Philosophers: How to distinguish "to be" from "to is"

In terms of the history of ideas, how can we differentiate the idea of “to be” from the idea of “to is” ?

To is or to isn’t – that be the question.

I have no idea what you are asking. Rephrase?

That depends on what the definition of “is” is.

Or, contrarily, what be the definition of “be”?

I’ve been wondering about the definition of “to am” for a while, myself - but I can’t seem to make any sense of it myself.

So, how about it, philosophers?

Just to throw out a whild guess, Broodha, are you asking how to differentiate the infinitive form of the verb, i.e. “to be” in its future (as in “to be determined”) and present (I’m guessing that’s what the “to is” is?) senses?

The answer: “to be”, by itself, has no tense. The inflection (part of the sentence containing tense) comes from something else.

You know how little kids, when they are first learning language, impose regular conjugations on irregular verbs? (“I runned home.”)

Well, in this way my kids discovered a new aspect of the verb to be that actually makes sense on its own. They conjugated be in the present active tense as “bees.”

“I don’t like it when she bees mean with me.”

Usually to be is classed as a “stative” verb, which involves no action. But the way my kids used it as an active verb, it implied a certain volition or intentionality that brought out a new way of understanding this verb’s potential. Deliberately being mean instead of just incidentally happening to be mean.

Unless the OP defines terms, I don’t think this thread is going to be anything worthwhile.

It bees undirected and odd. :smiley:

JM: I think that’s very interesting, and I wish the real English language had a word to express the concept bees' does. Having a specific word to denote deliberately-is’ as oppsed to accidentally-is' or just is’ would be useful.

One of the deficiencies of “standard” English is that it lacks a present continous tense for the verb “to be”. The sentence “I am ready” can, depending on the context, mean “I am ready now” or “I am always, or generally, ready”. This can lead to ambiguity or occasionally confusion.

Some variants of the English language remedy this. In Hiberno-English we use the construction “does be”, which can be illustrated in this exchange which I heard recently.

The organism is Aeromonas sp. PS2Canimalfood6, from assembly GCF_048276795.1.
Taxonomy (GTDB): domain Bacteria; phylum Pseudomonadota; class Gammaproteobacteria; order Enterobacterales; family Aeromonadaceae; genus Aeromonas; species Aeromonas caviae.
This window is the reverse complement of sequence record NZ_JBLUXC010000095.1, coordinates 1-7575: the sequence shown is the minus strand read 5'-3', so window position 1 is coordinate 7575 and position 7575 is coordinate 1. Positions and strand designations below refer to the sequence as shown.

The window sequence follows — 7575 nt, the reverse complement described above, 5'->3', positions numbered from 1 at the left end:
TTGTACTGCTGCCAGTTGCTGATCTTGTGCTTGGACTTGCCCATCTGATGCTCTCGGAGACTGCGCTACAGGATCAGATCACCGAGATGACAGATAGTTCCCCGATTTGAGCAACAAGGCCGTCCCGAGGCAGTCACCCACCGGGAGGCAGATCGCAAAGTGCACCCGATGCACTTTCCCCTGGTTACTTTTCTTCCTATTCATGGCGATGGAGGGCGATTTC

“Is John in his office?”

“I expect so; he does be there every day.”

I think that’s what your kids are doing here. To them, “he is mean” or “he is angry” means that he is mean or angry now. When they want to refer to a condition which exists, either contintually or intermittently, over a period, that doesn’t seem to them like the right construction to use, so they have coined another.

It’s non-standard, but I suspect you’ll find that they use it consistently and with a distinct meaning from the standard construction, and it eliminates ambiguity.

UDS, that’s fascinating. The same aspect using be is found in Black English. The linguist J. L. Dillard distinguished the temporal aspect of the Black English verb from the habitual aspect. The temporal aspect uses be as an aspect marker (since it isn’t needed as a copula).


“He working when the boss come in.” (habitual: he is a steady worker)

“He be working when the boss come in.” (temporal: he’s a slacker and just looks busy when the boss is around)

Broodha said:

You really need to define the parameter’s of your question just a little more for it to be worth a theoretical discussion.

As for the history of thought or as it were in the OP the history of ideas, humans have been forming complex ideas for millennia. The idea of to be has been a thought in humans mind since we first struck that first flint rock to form a arrow or spear head.
An idea of to is, most likely did not cross peoples minds until they tried to formulate their first ideas of who they as living animals were, and why they were in fact living, and walking around.

A favorite question of philosophers since Aristotle. Read this from the Stanford Encyclopedia of Philosophy.